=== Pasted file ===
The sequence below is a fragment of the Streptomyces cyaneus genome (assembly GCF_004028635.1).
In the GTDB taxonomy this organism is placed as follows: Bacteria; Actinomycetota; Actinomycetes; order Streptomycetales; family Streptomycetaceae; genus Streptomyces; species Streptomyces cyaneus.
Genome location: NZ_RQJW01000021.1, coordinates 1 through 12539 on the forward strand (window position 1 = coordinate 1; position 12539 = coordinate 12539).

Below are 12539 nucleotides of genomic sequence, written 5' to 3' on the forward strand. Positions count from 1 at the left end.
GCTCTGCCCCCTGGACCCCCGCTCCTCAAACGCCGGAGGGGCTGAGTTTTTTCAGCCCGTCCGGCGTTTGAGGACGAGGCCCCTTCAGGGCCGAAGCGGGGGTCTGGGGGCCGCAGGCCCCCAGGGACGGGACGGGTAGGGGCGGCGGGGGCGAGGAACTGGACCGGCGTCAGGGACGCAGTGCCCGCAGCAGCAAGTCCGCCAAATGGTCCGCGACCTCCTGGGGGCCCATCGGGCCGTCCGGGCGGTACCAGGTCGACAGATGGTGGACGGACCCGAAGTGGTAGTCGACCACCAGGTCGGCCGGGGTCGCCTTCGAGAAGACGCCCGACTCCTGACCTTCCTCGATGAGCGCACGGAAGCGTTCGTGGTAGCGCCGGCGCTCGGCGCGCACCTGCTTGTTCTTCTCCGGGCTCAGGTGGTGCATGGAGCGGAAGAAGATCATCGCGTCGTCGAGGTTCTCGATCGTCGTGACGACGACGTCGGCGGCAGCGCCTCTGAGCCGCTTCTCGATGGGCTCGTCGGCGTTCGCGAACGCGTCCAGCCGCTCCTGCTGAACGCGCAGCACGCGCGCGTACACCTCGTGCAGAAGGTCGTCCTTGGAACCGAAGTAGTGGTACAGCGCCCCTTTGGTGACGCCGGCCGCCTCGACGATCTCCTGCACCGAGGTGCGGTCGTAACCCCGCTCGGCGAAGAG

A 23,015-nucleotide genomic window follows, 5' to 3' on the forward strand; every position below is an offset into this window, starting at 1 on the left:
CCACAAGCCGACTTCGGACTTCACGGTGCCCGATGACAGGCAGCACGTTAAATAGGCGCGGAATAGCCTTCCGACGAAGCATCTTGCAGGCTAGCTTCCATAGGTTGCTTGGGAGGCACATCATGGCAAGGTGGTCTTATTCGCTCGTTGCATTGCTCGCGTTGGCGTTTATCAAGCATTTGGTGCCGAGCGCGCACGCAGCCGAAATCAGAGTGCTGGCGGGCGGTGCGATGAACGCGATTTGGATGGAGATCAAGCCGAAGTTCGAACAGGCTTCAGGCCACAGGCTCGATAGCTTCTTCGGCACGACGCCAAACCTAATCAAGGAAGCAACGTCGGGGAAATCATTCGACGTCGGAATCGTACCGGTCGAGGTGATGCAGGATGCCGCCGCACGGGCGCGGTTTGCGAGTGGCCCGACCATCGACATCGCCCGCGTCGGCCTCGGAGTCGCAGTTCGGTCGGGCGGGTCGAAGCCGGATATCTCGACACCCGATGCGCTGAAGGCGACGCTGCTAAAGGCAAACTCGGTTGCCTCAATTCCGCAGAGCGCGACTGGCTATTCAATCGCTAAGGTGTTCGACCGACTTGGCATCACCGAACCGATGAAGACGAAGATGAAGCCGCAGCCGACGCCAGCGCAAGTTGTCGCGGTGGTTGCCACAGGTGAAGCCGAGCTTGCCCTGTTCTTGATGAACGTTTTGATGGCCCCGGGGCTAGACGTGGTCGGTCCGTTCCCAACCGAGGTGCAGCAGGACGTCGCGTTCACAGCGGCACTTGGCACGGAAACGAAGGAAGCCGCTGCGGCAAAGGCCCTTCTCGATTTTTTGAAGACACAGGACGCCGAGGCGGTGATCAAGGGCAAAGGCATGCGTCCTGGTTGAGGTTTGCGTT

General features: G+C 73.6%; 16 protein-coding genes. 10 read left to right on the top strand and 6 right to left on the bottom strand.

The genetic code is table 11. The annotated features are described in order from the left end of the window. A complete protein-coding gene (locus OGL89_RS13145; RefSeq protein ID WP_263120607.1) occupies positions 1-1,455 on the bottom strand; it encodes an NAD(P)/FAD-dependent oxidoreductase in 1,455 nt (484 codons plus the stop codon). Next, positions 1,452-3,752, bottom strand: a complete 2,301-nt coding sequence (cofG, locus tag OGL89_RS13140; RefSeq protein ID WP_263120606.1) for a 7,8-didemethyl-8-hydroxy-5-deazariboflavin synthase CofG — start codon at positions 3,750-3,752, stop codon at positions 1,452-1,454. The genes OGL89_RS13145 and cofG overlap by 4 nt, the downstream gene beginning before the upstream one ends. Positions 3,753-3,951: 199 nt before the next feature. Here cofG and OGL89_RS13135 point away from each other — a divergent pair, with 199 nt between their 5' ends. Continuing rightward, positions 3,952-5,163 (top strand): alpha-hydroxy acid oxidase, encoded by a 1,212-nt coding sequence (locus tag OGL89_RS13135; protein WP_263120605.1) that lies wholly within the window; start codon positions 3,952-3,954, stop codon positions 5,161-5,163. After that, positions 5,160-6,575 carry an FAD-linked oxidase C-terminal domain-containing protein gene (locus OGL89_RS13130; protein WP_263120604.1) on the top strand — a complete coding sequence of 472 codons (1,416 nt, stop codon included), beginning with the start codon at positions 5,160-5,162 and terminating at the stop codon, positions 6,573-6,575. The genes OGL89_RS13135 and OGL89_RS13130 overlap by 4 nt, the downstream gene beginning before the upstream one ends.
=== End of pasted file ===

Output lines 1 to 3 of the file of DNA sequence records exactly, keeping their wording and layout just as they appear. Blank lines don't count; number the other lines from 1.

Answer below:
The sequence below is a fragment of the Streptomyces cyaneus genome (assembly GCF_004028635.1).
In the GTDB taxonomy this organism is placed as follows: Bacteria; Actinomycetota; Actinomycetes; order Streptomycetales; family Streptomycetaceae; genus Streptomyces; species Streptomyces cyaneus.
Genome location: NZ_RQJW01000021.1, coordinates 1 through 12539 on the forward strand (window position 1 = coordinate 1; position 12539 = coordinate 12539).